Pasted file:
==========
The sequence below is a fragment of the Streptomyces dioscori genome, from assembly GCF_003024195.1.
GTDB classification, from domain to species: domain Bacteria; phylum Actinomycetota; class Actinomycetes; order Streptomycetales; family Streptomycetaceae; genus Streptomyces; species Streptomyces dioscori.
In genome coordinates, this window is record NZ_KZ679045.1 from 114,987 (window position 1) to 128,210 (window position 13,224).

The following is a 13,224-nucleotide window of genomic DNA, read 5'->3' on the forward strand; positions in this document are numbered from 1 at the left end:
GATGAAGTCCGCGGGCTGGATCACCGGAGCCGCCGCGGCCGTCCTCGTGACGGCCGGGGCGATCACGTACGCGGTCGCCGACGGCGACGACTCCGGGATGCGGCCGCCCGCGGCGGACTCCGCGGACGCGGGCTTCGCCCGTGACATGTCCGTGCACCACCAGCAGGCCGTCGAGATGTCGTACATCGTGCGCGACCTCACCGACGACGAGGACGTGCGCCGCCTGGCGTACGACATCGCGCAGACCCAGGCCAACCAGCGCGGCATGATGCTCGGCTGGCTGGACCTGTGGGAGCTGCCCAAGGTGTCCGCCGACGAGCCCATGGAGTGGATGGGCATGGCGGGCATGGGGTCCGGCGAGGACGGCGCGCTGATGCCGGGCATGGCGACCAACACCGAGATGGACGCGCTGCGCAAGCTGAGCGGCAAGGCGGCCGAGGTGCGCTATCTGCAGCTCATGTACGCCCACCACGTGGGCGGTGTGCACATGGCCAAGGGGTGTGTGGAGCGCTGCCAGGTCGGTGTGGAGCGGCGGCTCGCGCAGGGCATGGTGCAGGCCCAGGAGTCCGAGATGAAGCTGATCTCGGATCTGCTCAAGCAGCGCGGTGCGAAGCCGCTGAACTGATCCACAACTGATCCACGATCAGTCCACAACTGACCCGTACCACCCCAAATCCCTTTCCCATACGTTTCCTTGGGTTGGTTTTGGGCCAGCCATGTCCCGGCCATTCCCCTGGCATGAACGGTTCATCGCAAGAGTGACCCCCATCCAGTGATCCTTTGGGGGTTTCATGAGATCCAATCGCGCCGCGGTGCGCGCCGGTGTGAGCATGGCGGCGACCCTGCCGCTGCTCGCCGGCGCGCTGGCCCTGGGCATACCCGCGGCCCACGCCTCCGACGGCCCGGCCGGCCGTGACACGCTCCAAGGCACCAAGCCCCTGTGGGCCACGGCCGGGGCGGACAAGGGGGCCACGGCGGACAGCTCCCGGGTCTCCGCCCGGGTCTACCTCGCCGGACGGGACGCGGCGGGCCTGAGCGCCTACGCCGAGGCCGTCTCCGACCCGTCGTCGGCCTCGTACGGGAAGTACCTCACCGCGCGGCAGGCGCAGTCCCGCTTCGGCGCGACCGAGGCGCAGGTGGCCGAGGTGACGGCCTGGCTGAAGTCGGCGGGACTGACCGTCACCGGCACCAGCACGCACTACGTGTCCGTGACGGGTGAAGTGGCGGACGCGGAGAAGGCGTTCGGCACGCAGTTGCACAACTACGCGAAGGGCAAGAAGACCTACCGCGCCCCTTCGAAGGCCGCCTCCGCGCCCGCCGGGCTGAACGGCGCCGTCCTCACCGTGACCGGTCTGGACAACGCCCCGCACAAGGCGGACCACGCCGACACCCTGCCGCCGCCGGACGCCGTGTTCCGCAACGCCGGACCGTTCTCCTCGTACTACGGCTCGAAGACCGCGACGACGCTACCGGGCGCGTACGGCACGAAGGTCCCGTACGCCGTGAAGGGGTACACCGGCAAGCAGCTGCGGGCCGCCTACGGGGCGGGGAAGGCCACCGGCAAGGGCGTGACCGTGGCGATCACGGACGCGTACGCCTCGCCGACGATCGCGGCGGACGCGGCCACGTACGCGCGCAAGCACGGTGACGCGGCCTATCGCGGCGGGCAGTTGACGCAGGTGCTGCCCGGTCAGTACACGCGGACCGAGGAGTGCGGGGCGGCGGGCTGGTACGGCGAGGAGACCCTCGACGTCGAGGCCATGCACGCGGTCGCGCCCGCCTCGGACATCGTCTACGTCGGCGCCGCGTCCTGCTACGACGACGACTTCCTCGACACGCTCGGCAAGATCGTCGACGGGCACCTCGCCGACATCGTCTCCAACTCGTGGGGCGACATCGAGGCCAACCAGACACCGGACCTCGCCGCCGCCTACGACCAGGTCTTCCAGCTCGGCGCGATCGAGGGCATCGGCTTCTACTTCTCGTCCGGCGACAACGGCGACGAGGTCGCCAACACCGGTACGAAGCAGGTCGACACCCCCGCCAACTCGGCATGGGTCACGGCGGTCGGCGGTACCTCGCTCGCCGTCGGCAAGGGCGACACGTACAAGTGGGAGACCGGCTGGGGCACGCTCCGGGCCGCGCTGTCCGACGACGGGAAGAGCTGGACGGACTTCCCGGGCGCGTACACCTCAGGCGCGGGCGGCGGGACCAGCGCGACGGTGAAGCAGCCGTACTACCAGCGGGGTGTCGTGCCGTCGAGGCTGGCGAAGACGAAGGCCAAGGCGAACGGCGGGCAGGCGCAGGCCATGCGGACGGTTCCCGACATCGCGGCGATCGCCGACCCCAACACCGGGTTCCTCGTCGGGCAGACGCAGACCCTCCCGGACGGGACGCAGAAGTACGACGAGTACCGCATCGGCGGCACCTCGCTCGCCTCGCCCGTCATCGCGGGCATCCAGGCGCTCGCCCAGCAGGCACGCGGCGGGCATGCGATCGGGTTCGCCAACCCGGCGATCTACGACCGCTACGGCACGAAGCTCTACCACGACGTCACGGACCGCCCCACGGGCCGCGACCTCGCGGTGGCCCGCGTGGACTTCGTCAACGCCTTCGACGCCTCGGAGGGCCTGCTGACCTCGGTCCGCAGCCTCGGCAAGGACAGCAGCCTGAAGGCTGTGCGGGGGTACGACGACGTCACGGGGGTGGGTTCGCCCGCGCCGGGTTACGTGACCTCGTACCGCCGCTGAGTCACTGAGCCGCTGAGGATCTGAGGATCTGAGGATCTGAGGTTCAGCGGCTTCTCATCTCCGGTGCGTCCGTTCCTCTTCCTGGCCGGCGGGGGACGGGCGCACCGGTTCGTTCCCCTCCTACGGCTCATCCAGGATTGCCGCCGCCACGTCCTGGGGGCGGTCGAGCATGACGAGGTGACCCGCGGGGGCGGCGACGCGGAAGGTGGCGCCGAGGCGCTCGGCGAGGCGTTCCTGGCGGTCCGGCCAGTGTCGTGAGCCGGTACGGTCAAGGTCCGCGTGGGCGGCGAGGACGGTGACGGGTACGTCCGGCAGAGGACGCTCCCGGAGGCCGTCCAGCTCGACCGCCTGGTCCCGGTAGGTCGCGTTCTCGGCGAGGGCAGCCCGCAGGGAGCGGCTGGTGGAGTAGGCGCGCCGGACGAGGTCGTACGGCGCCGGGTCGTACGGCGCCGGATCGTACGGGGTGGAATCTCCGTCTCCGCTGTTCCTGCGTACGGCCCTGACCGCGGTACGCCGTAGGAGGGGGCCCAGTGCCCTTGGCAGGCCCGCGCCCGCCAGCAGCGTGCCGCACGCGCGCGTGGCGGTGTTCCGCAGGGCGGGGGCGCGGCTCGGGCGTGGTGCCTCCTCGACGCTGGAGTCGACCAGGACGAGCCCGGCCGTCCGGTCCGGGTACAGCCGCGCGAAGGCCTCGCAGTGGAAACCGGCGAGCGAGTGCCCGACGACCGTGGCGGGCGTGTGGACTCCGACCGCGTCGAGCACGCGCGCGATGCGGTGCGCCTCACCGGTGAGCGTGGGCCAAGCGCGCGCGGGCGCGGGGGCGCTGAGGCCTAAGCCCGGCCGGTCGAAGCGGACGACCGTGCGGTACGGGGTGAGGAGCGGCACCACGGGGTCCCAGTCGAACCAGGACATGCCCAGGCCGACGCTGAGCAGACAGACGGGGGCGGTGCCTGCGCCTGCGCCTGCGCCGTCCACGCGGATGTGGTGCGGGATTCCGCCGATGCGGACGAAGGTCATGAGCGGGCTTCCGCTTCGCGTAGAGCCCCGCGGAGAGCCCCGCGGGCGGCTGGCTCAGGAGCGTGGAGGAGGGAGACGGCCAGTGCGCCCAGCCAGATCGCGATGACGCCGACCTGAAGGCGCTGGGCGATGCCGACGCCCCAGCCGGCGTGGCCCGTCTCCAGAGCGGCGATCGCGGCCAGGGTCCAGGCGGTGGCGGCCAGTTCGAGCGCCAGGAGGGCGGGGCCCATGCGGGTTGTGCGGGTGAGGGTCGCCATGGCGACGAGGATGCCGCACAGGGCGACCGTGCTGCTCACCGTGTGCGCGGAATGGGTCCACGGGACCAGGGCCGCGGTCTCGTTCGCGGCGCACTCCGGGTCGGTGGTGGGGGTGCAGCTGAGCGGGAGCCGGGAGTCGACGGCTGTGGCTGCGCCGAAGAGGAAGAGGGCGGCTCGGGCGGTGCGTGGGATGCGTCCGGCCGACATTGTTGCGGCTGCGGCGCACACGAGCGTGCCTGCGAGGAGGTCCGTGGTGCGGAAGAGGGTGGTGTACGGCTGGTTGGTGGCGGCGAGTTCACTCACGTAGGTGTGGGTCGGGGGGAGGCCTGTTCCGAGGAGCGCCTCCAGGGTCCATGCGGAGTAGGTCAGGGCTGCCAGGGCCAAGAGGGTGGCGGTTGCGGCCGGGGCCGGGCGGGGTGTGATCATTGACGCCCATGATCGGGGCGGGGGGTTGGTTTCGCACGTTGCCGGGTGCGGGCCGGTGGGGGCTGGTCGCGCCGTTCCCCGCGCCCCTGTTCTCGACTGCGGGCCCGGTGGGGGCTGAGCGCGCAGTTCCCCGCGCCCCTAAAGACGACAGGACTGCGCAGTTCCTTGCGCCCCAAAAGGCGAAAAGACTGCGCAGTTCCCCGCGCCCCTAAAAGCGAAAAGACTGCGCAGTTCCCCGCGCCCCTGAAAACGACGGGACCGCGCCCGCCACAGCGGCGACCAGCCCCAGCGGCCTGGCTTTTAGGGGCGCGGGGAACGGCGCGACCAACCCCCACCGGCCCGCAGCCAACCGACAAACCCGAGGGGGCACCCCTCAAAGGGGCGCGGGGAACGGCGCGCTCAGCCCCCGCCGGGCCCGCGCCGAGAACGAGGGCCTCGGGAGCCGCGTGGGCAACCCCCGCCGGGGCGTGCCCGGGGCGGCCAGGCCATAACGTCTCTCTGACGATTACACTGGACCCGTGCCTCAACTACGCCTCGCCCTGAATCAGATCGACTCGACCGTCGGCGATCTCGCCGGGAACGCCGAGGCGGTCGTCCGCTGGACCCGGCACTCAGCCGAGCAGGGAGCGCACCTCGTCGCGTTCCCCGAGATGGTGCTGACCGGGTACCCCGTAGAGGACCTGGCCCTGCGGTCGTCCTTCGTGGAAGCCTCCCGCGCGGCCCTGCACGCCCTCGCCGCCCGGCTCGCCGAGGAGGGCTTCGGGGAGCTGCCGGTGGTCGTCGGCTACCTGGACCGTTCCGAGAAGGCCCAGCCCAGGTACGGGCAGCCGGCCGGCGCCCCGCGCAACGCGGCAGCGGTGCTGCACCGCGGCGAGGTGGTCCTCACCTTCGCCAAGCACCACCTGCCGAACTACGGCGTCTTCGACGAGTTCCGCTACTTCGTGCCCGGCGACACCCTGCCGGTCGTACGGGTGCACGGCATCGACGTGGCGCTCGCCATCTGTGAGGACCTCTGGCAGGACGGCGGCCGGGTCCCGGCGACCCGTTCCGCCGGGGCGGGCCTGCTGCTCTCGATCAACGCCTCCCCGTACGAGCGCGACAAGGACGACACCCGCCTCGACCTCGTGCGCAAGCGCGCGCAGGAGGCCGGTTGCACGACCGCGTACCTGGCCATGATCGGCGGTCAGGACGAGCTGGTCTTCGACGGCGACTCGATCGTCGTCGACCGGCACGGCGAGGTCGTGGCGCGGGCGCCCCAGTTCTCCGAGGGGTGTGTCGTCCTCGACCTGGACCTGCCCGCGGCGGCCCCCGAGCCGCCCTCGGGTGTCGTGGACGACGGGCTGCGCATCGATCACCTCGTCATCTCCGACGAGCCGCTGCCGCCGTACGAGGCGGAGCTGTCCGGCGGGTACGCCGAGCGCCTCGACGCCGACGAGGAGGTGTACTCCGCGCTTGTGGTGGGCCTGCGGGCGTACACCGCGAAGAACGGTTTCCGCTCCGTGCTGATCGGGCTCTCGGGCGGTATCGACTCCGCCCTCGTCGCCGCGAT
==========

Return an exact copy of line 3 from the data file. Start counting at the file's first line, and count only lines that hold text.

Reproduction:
In genome coordinates, this window is record NZ_KZ679045.1 from 114,987 (window position 1) to 128,210 (window position 13,224).